I have undone the move to a hyphenated name. This is against the normal convention. Although ultra low frequency is a rare term in radio engineering one can compare ultra high frequency which is never hyphenated in the literature. SpinningSpark 01:06, 20 December 2013 (UTC)

It looks better without the hyphen. Graeme Bartlett (talk) 11:06, 20 December 2013 (UTC)

Should this be a disambiguation page?[edit]

The first sentence of the lede suggests that this article is about ULF (ITU), i.e, 300 hertz and 3 kilohertz. However, most of the article seems to be about ULF (electromagnetic waves) as used in science, e.g. geology, geophysics, studies of the ionosphere and magnetosphere, and astronomy. There is of course the additional problem that ULF can also refer to acoustic and gravitational waves. The point is, Wikipedia is not a dictionary. Articles should focus on concepts, not words and their multifarious meanings. At the very least, we should drop the ITU definition of ULF from this article and replace it with a hatnote pointing to [[1]]. I think this article should focus on ULF (electromagnetic waves) as understood by the scientific community rather than the radio engineering community. If radio engineers need an entire article about ULF (ITU) they can write one. Zyxwv99 (talk) 16:34, 13 July 2014 (UTC)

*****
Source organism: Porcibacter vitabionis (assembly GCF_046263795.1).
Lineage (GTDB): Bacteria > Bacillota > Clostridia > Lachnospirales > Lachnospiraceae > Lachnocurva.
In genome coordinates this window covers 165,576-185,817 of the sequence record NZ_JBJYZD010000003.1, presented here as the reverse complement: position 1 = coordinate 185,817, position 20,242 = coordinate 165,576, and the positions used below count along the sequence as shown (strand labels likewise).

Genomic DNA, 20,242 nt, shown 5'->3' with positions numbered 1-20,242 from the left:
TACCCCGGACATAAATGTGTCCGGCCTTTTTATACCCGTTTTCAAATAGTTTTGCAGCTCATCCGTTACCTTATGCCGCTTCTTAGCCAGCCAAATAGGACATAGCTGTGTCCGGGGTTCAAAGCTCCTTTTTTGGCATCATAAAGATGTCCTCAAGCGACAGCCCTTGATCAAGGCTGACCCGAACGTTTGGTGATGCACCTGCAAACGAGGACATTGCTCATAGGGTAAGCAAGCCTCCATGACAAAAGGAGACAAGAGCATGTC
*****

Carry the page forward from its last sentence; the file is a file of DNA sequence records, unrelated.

I can't really agree with that, the article is about radio engineering, the fact that the term is also used in acoustics and gravitational waves is irrelevant. If they want an article, they can write one. Is there any evidence that scientists studying the magnetosphere etc use a definition different from the ITU? Even if they do, I don't think that justifies a split of the article just on those grounds, we are still talking about fundamentally the same physical phenomenon. The title of this article follows a pattern that includes the more well known terms very high frequency and ultra high frequency. Those should certainly have the main title as they are well known to the public (or at least their acronyms are) and it would be a shame not to keep the whole series consistent. I would only support such a change if it could be shown that something else had incontrovertible claim to WP:PRIMARYTOPIC. SpinningSpark 18:33, 13 July 2014 (UTC)